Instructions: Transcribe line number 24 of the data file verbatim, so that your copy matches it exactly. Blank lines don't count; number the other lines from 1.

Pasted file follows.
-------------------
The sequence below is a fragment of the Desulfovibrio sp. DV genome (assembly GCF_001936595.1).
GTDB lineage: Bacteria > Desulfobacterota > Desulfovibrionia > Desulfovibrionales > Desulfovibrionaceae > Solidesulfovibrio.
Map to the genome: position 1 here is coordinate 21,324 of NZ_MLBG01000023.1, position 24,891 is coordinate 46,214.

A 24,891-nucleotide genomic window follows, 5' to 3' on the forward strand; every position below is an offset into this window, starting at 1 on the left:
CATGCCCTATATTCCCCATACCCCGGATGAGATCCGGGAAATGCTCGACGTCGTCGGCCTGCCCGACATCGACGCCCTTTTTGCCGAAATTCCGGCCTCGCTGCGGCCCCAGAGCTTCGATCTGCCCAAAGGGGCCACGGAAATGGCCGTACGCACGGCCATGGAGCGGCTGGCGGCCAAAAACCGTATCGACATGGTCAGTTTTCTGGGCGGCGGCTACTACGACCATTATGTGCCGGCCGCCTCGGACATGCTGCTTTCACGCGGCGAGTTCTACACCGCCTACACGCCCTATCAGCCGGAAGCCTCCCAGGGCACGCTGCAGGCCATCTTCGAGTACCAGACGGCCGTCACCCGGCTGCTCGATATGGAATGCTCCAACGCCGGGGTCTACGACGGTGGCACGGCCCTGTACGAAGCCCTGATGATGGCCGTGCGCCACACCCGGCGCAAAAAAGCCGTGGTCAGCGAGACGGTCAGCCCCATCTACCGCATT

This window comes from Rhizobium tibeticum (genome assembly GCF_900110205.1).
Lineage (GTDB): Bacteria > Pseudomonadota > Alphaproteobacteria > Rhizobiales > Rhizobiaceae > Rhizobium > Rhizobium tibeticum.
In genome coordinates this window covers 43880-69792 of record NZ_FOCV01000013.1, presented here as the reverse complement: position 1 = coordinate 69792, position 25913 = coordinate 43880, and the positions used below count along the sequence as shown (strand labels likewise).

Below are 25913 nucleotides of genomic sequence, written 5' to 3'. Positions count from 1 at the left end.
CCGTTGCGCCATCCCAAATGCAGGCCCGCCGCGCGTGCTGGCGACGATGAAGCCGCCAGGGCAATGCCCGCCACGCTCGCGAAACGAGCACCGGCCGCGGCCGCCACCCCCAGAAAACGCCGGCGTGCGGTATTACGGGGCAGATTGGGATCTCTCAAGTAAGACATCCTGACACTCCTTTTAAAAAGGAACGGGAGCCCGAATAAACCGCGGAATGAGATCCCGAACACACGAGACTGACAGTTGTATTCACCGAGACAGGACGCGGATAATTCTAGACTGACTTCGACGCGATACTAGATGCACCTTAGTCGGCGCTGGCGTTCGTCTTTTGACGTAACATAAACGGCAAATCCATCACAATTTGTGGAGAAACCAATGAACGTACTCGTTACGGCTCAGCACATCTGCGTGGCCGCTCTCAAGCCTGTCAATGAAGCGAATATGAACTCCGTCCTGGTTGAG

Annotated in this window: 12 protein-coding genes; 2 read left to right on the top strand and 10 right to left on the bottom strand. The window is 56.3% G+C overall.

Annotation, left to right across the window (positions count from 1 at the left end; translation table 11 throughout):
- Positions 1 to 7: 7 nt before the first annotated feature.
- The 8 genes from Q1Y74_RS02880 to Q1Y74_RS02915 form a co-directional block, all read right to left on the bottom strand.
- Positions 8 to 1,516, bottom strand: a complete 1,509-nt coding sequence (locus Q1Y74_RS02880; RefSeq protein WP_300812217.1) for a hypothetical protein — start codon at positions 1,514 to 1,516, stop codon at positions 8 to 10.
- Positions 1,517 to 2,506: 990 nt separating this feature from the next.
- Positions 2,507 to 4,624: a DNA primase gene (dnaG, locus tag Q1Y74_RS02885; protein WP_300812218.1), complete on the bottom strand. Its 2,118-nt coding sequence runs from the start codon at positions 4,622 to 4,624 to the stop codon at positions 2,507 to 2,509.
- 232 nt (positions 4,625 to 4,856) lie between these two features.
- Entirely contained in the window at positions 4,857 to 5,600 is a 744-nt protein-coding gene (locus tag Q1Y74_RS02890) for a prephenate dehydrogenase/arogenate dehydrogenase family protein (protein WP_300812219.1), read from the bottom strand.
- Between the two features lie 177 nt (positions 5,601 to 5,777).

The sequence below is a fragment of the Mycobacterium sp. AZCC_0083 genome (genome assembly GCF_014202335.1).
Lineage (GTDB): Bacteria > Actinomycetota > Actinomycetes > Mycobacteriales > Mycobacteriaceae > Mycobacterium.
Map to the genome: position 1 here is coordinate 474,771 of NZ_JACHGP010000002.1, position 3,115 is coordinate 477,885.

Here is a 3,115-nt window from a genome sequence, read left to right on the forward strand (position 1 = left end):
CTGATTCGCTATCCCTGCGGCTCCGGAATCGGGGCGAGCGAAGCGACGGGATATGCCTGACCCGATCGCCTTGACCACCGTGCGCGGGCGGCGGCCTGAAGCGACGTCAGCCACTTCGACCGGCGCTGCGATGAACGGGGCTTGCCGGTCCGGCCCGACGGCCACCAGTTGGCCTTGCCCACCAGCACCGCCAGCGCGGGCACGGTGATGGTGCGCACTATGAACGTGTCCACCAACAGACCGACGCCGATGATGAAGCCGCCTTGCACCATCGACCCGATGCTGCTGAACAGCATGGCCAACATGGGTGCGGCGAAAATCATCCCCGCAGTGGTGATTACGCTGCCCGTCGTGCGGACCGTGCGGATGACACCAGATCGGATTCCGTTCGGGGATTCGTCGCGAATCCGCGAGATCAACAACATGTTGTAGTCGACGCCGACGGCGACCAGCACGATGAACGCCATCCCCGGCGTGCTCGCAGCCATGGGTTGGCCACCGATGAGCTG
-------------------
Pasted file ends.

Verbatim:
Here is a 3,115-nt window from a genome sequence, read left to right on the forward strand (position 1 = left end):